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Are You Satisfied with Improvements in AI Technology?

Alex J. Champandard on October 16, 2007

This week’s developer discussion is about technological improvements in the game development industry, following up on last week’s discussion about visible progress of in-game AI.

Remember, you can win an AiGameDev.com T-Shirt at the end of the month for interesting comments, so join in by posting below!

  • Do you think professional developers have made significant technical progress over the decades in game AI?

  • How do you rate the practical contribution of the academic community in the same time period?

Don’t hesitate, join the discussion.

Game Characters Chatting

Next week’s discussion: pushing back the uncanny valley.

Discussion 3 Comments

Ian Morrison on October 17th, 2007

I'm not sure about that. After all, take the first person shooter. Sure, there have been important innovations in the last few years, and each game at least makes an attempt to be different, but within the various sub genres (tactical shooters, Unreal Tournament style run and gun, etc) you end up looking at *basically* the same gameplay. Smaller parameters change, yes, but the overaching themes, skillsets and challenges remain.

diegix on October 18th, 2007

I don't think the goals of Academic AI and Game AI are different. Of course there are some research in the academic that are not at all applicable to games or not at the moment for performance reasons. I think the goals are basically the same, building believable and realistic AI. Probably the methodology to reach that goal is different, academic work requires theoretic support which AI in the game industry doesn't require at all. I have read tons of AI papers that have a similar goal as I could have for a game, but I couldn't extract anything really practical from it, because it focused on the theory, or on proof that this high level method is optimal in some situations or things like that. I have been trying to find research groups working in AI trying to apply it to a game scenario and I'd be more than happy to know more groups working on such things. Anyways, to the point of the discussion. I think that AI technology has improved a lot in these years, but the problem in my opinion is that is not established as a technology yet. There are some middleware solutions for AI already and you can certainly build an AI engine for you game and reuse it in similar and not so similar games in the same way you reuse the animation system or the entity system in your game. However, I think this is rarely done since there is still the impression that AI is too dependent on the game itself. We often start the AI from scratch for a new game, maybe with the exception of sequels, and even though we are advancing and improving we could improve more if we stop doing that.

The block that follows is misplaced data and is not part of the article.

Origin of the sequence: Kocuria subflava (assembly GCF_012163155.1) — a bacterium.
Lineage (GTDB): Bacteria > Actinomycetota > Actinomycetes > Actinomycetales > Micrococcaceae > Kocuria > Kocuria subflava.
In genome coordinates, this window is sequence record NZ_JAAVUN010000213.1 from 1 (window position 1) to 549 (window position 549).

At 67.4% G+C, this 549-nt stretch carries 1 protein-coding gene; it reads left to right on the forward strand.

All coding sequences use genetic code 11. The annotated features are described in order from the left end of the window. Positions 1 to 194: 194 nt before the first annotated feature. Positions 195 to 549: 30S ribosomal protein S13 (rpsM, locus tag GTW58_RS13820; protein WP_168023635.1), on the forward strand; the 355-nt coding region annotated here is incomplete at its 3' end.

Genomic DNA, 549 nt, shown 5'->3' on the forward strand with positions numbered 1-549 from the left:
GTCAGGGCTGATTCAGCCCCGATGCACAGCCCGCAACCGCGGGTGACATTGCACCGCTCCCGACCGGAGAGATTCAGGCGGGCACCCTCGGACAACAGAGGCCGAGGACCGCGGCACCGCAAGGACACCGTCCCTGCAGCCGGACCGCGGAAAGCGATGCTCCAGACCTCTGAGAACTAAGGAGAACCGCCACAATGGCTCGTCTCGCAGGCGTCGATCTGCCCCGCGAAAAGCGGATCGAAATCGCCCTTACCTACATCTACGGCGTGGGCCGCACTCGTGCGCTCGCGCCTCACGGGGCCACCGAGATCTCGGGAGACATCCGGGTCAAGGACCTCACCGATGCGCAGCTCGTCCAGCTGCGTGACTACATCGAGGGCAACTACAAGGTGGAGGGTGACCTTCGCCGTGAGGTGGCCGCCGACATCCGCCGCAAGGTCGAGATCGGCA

alexjc on November 19th, 2007

Welcome [B]Jim[/B]. Thanks for your questions... I'll post more about it on [URL=http://aigamedev.com/questions]Questions[/URL] Friday, but here's the redux: 1) Yes, definitely. 2) It's subject to discussion: [URL=http://aigamedev.com/discussion/most-difficult]What's Most Difficult about Game AI?[/URL] 3) That's a great question; one for another friday I think... but keep in mind that it's not only about typing in code. With the experience, you can rebuild certain system in a fraction of the time, much better than the previous iteration. Of course, it still takes time :-) Alex

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